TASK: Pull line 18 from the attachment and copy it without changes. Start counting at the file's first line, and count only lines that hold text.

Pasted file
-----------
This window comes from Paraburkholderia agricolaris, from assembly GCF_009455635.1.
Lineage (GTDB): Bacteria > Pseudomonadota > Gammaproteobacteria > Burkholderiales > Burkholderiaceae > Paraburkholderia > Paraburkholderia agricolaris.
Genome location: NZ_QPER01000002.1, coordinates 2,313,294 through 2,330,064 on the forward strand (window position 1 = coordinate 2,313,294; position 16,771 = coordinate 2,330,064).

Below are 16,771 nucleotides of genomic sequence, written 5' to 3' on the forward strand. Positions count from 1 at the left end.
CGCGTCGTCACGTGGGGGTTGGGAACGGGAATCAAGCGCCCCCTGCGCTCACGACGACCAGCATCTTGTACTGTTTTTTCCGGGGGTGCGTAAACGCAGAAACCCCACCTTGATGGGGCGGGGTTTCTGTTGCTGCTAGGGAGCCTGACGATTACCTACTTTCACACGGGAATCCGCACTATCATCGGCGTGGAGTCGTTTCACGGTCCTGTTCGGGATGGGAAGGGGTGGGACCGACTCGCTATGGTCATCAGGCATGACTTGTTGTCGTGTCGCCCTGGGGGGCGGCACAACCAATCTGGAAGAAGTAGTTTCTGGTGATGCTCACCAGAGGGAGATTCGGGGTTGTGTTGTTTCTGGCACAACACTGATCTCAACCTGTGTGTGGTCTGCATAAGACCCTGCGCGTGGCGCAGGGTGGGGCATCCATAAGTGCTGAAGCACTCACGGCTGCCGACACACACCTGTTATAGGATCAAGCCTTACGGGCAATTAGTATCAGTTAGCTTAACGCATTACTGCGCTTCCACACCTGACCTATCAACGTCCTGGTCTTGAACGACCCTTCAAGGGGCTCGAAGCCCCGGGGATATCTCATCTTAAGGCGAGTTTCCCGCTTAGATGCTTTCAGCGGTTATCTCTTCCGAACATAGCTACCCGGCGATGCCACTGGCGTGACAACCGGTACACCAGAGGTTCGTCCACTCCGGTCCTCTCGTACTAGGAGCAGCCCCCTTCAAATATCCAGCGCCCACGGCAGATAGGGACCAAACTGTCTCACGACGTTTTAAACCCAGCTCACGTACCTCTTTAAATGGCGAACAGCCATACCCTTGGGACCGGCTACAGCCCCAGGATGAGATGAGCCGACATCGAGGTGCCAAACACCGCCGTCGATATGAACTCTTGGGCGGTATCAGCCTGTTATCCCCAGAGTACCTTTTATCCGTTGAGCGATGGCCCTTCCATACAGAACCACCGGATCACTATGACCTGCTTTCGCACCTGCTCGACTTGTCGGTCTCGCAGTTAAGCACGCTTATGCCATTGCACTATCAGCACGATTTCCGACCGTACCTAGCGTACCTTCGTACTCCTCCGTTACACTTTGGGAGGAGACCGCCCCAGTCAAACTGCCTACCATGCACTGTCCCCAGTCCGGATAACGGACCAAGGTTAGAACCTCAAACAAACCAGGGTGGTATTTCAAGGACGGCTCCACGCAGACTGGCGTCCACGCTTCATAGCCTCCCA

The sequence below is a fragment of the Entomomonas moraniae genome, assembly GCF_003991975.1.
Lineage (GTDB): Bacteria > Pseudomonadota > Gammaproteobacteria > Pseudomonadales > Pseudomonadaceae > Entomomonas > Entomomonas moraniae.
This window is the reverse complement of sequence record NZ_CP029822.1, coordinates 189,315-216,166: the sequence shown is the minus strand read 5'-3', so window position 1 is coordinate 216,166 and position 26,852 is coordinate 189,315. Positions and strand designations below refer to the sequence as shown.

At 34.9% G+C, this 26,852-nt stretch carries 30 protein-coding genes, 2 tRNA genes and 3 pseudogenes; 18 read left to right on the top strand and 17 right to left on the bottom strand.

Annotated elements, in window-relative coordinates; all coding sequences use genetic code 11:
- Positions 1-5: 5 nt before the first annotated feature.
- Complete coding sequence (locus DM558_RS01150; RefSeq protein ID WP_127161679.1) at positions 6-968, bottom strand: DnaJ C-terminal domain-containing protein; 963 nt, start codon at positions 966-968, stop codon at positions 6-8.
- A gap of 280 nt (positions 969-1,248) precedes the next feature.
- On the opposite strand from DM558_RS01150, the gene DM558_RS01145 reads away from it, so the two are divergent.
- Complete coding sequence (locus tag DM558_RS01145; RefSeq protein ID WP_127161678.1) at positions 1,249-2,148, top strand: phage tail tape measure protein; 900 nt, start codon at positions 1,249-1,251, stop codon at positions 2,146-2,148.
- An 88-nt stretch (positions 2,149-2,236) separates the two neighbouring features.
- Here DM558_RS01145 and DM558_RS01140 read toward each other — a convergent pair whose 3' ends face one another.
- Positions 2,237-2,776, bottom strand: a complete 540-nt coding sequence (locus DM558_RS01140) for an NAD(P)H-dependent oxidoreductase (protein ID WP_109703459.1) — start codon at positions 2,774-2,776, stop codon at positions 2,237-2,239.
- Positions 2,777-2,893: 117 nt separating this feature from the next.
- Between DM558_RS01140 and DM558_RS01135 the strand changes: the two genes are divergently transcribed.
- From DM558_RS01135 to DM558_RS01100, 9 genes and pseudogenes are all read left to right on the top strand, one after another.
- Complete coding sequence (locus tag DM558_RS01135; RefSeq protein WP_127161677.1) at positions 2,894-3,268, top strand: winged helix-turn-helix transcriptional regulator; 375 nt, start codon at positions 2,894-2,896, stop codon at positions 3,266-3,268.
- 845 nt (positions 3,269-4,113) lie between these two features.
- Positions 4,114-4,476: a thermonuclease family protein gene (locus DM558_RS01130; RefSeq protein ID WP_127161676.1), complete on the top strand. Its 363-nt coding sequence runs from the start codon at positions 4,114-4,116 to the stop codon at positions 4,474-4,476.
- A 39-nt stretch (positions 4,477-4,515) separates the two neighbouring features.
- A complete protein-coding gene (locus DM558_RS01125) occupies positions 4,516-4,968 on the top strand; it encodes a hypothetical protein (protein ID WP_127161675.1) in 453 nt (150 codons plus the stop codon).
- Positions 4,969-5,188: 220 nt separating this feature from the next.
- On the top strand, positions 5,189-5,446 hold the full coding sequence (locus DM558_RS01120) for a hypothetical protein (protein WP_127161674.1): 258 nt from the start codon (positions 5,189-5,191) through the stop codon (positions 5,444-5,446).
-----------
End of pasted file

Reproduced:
- Positions 2,237-2,776, bottom strand: a complete 540-nt coding sequence (locus DM558_RS01140) for an NAD(P)H-dependent oxidoreductase (protein ID WP_109703459.1) — start codon at positions 2,774-2,776, stop codon at positions 2,237-2,239.